San Diego Business Journal

— Cleanup on aisle one zero one zero zero. Mira Mesa-based Brain Corp. has released a video of Emma, a robotic floor scrubber, at work at the Carlsbad location of grocer Jimbo’s Naturally.

Michigan-based International Cleaning Equipment supplied the core floor-scrubbing machine. Brain Corp. supplied the module that lets the machine operate autonomously. The machine can reportedly learn as it cleans. It also won’t cut corners or bump into shelves, according to Brain Corp. The company plans to charge a fixed monthly fee for autonomous service and support.

Separately, Brain Corp. lost some talent, but he’s not going far. Todd Hylton is joining the Contextual Robotics Institute at the University of California, San Diego as executive director. The institute is a joint project of the engineering and social sciences departments. Before he was executive vice president for strategy and research at Brain Corp., Hylton was a program manager at DARPA, the Pentagon’s research and development arm. One of his Defense Department projects was to build a chip based on the brain’s neural architecture. Hylton received his doctorate in physics from Stanford University and has received 19 patents. In his new post, he’ll serve as a professor of practice in the Department of Electrical and Computer Engineering at the Jacobs School of Engineering.

In a statement distributed by the university, Hylton makes mention of his old job. He said that Brain Corp. is hoping to offer its floor scrubber for use in big-box retailers and warehouses.

“We discovered that applications like these are exciting, pragmatic business and technical opportunities,” he said. There may also be opportunities in moving goods and monitoring inventories.

Brain Corp. has 35 employees. Qualcomm Ventures is one of the company’s financial backers. Eugene Izhikevich is Brain Corp.’s chairman and CEO. Izhikevich, who holds a doctorate in pure mathematics, was previously a senior fellow in theoretical neurobiology at The Neurosciences Institute in San Diego.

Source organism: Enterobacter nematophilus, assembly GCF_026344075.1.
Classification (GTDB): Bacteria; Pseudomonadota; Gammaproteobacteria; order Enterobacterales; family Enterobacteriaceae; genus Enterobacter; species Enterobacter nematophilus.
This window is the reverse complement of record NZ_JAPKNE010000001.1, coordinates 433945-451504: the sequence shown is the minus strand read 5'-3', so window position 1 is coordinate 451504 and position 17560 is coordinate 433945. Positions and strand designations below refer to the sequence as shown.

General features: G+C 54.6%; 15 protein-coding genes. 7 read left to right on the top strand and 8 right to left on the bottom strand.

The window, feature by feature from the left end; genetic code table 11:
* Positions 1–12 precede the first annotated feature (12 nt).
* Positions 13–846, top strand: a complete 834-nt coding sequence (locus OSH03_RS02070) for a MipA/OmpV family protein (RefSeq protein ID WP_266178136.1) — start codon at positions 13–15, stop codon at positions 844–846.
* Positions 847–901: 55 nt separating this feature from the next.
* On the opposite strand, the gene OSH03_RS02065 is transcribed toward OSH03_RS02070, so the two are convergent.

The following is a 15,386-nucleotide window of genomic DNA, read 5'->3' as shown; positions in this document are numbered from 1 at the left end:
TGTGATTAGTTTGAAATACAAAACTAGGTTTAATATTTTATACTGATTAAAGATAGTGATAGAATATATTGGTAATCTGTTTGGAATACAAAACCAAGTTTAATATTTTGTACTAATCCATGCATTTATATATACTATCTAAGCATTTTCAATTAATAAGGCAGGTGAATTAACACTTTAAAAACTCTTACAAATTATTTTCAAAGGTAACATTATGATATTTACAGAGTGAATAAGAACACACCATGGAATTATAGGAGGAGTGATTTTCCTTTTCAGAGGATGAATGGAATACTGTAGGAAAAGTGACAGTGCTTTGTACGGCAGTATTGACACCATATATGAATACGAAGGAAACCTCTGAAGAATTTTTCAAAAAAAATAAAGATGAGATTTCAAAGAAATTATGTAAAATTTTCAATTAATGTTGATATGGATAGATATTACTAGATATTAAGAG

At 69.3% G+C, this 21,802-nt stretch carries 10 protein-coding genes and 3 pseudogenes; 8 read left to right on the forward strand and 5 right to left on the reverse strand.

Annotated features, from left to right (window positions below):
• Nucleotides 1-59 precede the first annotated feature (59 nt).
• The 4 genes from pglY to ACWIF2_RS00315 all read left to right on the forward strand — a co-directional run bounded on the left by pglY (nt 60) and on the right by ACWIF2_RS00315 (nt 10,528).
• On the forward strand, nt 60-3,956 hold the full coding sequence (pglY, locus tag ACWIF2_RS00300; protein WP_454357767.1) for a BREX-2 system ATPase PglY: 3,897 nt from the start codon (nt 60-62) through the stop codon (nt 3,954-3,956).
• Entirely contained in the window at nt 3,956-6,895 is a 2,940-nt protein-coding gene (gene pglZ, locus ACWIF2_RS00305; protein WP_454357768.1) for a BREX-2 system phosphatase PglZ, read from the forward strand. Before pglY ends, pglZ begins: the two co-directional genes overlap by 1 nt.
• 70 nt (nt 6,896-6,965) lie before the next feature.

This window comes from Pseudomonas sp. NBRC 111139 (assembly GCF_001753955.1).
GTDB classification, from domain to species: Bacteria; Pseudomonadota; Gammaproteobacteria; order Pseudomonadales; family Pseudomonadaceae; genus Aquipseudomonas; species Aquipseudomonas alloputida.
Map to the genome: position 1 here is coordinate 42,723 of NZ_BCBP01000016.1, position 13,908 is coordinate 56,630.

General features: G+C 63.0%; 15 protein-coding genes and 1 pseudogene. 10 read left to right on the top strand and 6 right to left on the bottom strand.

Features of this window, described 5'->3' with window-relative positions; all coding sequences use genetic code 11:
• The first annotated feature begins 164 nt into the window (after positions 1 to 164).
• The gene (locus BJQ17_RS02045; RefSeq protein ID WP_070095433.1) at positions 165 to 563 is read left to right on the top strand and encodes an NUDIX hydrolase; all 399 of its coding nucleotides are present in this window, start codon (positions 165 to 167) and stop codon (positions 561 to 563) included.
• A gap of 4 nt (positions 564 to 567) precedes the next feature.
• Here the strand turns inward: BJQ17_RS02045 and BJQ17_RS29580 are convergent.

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Patents Proliferate: Miramar-based Peregrine Semiconductor said that it expects to have more than 300 issued and pending patents by the end of 2016. Right now, the fabless semiconductor maker holds more than 280 issued and pending patents in the United States and abroad. That number is up by 50 percent from two years ago, when Japan-based Murata Manufacturing Co. Ltd. bought Peregrine for $471 million.

Most of Peregrine’s patents “have a large number of claims, which is indicative of the inventions’ scope,” said Dan Nobbe, the company’s vice president of corporate research and intellectual property development, in a statement distributed by Peregrine.

Employment at Peregrine is up 40 percent since the ownership change; companywide, the total head count is 475 people. As of early September, the business had 15 San Diego jobs posted on its job board, mostly in engineering. It was also looking for an intern to write software for automated test systems.

Apparently, the company was serious about needing that third building that it moved into this time last year.

Peregrine’s specialty is radio frequency silicon-on-insulator microchips. It has shipped about 3.5 billion of the chips since 1988.

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North Sound Builds Novatel Stake: Connecticut-based North Sound Management Inc. bought 3.2 million shares of Novatel Wireless Inc. stock for $7.7 million between April and August. The buyer had to file Schedule 13D, which is required of buyers who acquire more than 5 percent of shares. North Sound had 5.9 percent, according to its Aug. 15 filing.

Under the direction of CEO Sue Swenson, Novatel Wireless (Nasdaq: MIFI) is trying to pivot from a hardware business (with a focus on the consumer space) to a services business with recurring revenue. The company has not had a profitable year since 2009. Its last good year was 2007.

Separately, the company announced Aug. 30 that it going to market with a business-to-business product it calls Ignite. The bundled connectivity solution is meant for retail businesses who want to use internet-connected point-of-sale terminals, digital signage, kiosks, vending machines and ATMs. T-Mobile (Nasdaq: TMUS) is the wireless carrier powering the service. Retailers worldwide will increase their machine-to-machine connections fivefold between now and 2022, Novatel Wireless said, citing data from Grand View Research.

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Calming the Jitters: The DVEO Division of Computer Modules Inc. planned to roll out its Jitter Box appliance during the International Broadcasting Convention Sept. 9-13 in Amsterdam. Rancho Bernardo-based DVEO makes electronics for telco TV and over the top internet TV providers. The business has 14 employees. In the most low-tech way of speaking, the new rack-mounted device alleviates jitter — a common problem leading to poor-quality video. A more tekky explanation: Many internet protocol transport streams are asynchronous, which makes them prone to jitter if they are sent to program clock reference (PCR) compliant devices. The DVEO device corrects the problem.

The suggested retail price for the appliance is $1,895. Also on display will be its packet-recovery enabled H.264 encoder and decoder.

Speakers at the Amsterdam conference will include filmmaker Ang Lee, who has created some buzz by shooting his latest work, “Billy Lynn’s Long Halftime Walk,” at 120 frames per second — faster than the normal frame rate at the movies. The Iraq war story comes to theaters in November.

Send San Diego technology news to bradg@sdbj.com.